Taking a Piece of Our Youth With Them
The news of the deaths of Farrah Fawcett and Michael Jackson on Thursday was shocking and millions were saddened that two people who made such lasting imprints on popular culture were suddenly gone on the same day.
If you grew up in the 1970s or '80s, it was a little hard to wrap your head around, for a couple of reasons.
One is obvious: They're famous.
But after a while, another reaction crept in: What the hell happened to our youth?
It may seem shallow, frivolous, even, to use pop-culture figures as bookmarks for the important episodes in our lives. It probably is. But, whether thanks to good fortune, a savvy publicist or actual talent — sometimes a combination of all three — some figures make such a big impression on their time that they're forever linked to it and to our impressions of it.
Fawcett and Jackson were two of them. Fawcett started "Charlie's Angels" and posed for her famous poster in 1976 (big year for her). She worked steadily for more than 30 years afterwards, even pulling off a difficult feat — raising her stature as an actress. Yet when she died, what two things were mentioned first and most often? "Charlie's Angels" and the poster, of course.
Why? Because those, and not something like "Chasing Farrah," her 2005 reality show, take us back to when we first fell under her spell, when she was young and fresh — and so were we.
Fawcett was famous. Jackson was bigger by an order of magnitude. It's difficult to imagine the death of a pop-culture icon causing more of a global reaction (with the exception of Paul McCartney or maybe Mick Jagger or Madonna).
If you turned on a radio in 1982 and left it on for a year, you'd eventually hear every song on "Thriller," and you could catch videos for most of them on MTV. There were a few signs of some weirdness, yes, but this was a time before Jackson's life was a staple for late-night TV hosts — and later, cable news network marathons. His innocence was part of his appeal.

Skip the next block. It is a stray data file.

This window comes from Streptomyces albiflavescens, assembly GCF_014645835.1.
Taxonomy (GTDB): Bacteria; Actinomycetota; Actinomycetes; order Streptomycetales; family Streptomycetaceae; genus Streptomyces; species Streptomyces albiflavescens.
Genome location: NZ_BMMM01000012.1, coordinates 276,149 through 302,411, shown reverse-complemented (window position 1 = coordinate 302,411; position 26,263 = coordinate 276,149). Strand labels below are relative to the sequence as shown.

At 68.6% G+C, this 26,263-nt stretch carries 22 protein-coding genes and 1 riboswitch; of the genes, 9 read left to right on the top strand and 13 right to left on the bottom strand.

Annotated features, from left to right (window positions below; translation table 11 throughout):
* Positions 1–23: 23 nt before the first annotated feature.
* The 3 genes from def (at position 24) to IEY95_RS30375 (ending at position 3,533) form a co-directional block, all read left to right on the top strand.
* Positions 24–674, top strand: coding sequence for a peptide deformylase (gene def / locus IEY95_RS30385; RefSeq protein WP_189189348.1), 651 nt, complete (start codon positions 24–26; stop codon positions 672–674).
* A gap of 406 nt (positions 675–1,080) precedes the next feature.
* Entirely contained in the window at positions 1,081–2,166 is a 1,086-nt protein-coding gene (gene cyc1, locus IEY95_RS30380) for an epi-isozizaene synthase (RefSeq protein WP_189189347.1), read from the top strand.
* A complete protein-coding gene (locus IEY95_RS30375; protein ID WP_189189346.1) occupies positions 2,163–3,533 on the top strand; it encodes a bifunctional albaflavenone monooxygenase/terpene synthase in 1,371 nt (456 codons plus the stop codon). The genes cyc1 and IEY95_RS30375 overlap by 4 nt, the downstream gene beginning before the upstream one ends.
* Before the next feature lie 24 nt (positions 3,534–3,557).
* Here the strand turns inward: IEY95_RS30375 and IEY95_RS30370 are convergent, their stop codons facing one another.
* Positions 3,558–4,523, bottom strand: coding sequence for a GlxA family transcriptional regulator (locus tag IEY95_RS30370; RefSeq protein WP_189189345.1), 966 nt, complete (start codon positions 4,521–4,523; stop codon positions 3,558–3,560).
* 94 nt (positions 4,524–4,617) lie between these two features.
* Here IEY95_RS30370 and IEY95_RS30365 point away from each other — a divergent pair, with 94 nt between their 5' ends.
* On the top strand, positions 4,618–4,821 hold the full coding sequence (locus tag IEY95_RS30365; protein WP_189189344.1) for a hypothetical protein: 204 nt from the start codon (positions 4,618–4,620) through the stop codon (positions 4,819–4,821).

Weren't we more innocent then, too? Maybe.
Naturally, when word of their passing spread, people's minds drifted back to earlier days. It's tempting to say to happier days, to simpler days, but that's just memory playing tricks on us. All of our lives are filled with good and bad. But popular-culture icons serve as an easy reference point. Maybe you heard "Thriller" during the summer you worked at the lake. Maybe your friend hid his Farrah poster on the inside of his closet door, so his mom wouldn't find it.
There's a poignancy to all this, and an undercurrent of our own mortality. That's the bottom line, isn't it? Michael Jackson and Farrah Fawcett, two people who defined aspects of a generation — for millions, our generation — are dead. It's just another reminder that nothing lasts forever.
That's how powerful the hold popular culture has on us can be. It's transportive.
A tour around the Twitterverse and Facebook after Jackson's death found what you would expect — people sharing their shock and sadness — but something more, as well. Some people were put off, even offended, by the amount of coverage the media was devoting to Jackson's death. (There was less complaint about coverage of Fawcett's death, doubtless because Jackson's death would quickly overshadow it and because she didn't suffer the same legal troubles.) The difficulties in his personal life played into this, of course, even as they helped drive the coverage. But there was also a sentiment that the media ignore more important stories at the expense of covering celebrity "news."
Guilty as charged. It's particularly galling when there is blanket coverage of whether Brad Pitt and Angelina Jolie might adopt another child.
But Thursday was different.
To explain: Coincidence played a role, with two stars dying the same day. But for good or bad (or both), they weren't just stars. For millions, they were part of our youth. Now they're gone, and they've taken a couple of pieces of that youth with them.